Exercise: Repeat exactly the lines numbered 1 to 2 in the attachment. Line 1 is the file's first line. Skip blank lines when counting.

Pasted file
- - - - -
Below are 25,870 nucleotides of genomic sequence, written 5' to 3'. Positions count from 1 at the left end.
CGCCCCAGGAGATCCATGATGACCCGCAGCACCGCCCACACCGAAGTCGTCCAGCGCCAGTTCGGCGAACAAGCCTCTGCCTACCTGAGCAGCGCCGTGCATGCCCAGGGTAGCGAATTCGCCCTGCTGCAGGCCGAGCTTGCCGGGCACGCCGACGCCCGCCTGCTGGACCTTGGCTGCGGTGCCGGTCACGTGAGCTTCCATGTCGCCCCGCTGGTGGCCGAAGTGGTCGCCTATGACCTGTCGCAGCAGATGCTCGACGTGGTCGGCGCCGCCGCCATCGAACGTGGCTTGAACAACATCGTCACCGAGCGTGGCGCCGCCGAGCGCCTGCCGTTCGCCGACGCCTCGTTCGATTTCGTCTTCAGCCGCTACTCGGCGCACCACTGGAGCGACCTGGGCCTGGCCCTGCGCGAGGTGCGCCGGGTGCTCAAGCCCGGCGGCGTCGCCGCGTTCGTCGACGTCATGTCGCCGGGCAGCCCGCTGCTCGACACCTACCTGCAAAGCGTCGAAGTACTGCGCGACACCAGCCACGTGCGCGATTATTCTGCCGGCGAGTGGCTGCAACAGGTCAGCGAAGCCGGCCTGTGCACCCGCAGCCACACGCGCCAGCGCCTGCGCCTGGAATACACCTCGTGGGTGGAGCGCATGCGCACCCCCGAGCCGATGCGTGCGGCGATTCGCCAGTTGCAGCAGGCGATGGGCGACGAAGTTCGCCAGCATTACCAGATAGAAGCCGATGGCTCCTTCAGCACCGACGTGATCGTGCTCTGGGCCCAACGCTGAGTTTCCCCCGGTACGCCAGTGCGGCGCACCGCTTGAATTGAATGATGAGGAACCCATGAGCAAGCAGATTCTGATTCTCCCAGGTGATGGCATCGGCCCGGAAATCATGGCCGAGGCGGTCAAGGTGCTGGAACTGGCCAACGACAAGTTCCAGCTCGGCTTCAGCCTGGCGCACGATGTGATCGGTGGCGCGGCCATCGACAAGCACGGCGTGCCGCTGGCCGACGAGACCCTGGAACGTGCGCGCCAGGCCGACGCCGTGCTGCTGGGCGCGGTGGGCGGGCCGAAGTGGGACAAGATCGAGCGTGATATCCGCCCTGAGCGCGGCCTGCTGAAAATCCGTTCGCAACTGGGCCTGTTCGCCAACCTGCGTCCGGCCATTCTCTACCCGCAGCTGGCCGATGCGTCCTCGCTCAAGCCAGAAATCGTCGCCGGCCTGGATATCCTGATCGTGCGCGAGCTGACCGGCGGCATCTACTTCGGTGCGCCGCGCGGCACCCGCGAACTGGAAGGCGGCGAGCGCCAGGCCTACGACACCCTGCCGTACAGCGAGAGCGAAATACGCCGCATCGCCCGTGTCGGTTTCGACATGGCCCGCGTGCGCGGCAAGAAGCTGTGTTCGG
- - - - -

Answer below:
Below are 25,870 nucleotides of genomic sequence, written 5' to 3'. Positions count from 1 at the left end.
CGCCCCAGGAGATCCATGATGACCCGCAGCACCGCCCACACCGAAGTCGTCCAGCGCCAGTTCGGCGAACAAGCCTCTGCCTACCTGAGCAGCGCCGTGCATGCCCAGGGTAGCGAATTCGCCCTGCTGCAGGCCGAGCTTGCCGGGCACGCCGACGCCCGCCTGCTGGACCTTGGCTGCGGTGCCGGTCACGTGAGCTTCCATGTCGCCCCGCTGGTGGCCGAAGTGGTCGCCTATGACCTGTCGCAGCAGATGCTCGACGTGGTCGGCGCCGCCGCCATCGAACGTGGCTTGAACAACATCGTCACCGAGCGTGGCGCCGCCGAGCGCCTGCCGTTCGCCGACGCCTCGTTCGATTTCGTCTTCAGCCGCTACTCGGCGCACCACTGGAGCGACCTGGGCCTGGCCCTGCGCGAGGTGCGCCGGGTGCTCAAGCCCGGCGGCGTCGCCGCGTTCGTCGACGTCATGTCGCCGGGCAGCCCGCTGCTCGACACCTACCTGCAAAGCGTCGAAGTACTGCGCGACACCAGCCACGTGCGCGATTATTCTGCCGGCGAGTGGCTGCAACAGGTCAGCGAAGCCGGCCTGTGCACCCGCAGCCACACGCGCCAGCGCCTGCGCCTGGAATACACCTCGTGGGTGGAGCGCATGCGCACCCCCGAGCCGATGCGTGCGGCGATTCGCCAGTTGCAGCAGGCGATGGGCGACGAAGTTCGCCAGCATTACCAGATAGAAGCCGATGGCTCCTTCAGCACCGACGTGATCGTGCTCTGGGCCCAACGCTGAGTTTCCCCCGGTACGCCAGTGCGGCGCACCGCTTGAATTGAATGATGAGGAACCCATGAGCAAGCAGATTCTGATTCTCCCAGGTGATGGCATCGGCCCGGAAATCATGGCCGAGGCGGTCAAGGTGCTGGAACTGGCCAACGACAAGTTCCAGCTCGGCTTCAGCCTGGCGCACGATGTGATCGGTGGCGCGGCCATCGACAAGCACGGCGTGCCGCTGGCCGACGAGACCCTGGAACGTGCGCGCCAGGCCGACGCCGTGCTGCTGGGCGCGGTGGGCGGGCCGAAGTGGGACAAGATCGAGCGTGATATCCGCCCTGAGCGCGGCCTGCTGAAAATCCGTTCGCAACTGGGCCTGTTCGCCAACCTGCGTCCGGCCATTCTCTACCCGCAGCTGGCCGATGCGTCCTCGCTCAAGCCAGAAATCGTCGCCGGCCTGGATATCCTGATCGTGCGCGAGCTGACCGGCGGCATCTACTTCGGTGCGCCGCGCGGCACCCGCGAACTGGAAGGCGGCGAGCGCCAGGCCTACGACACCCTGCCGTACAGCGAGAGCGAAATACGCCGCATCGCCCGTGTCGGTTTCGACATGGCCCGCGTGCGCGGCAAGAAGCTGTGTTCGG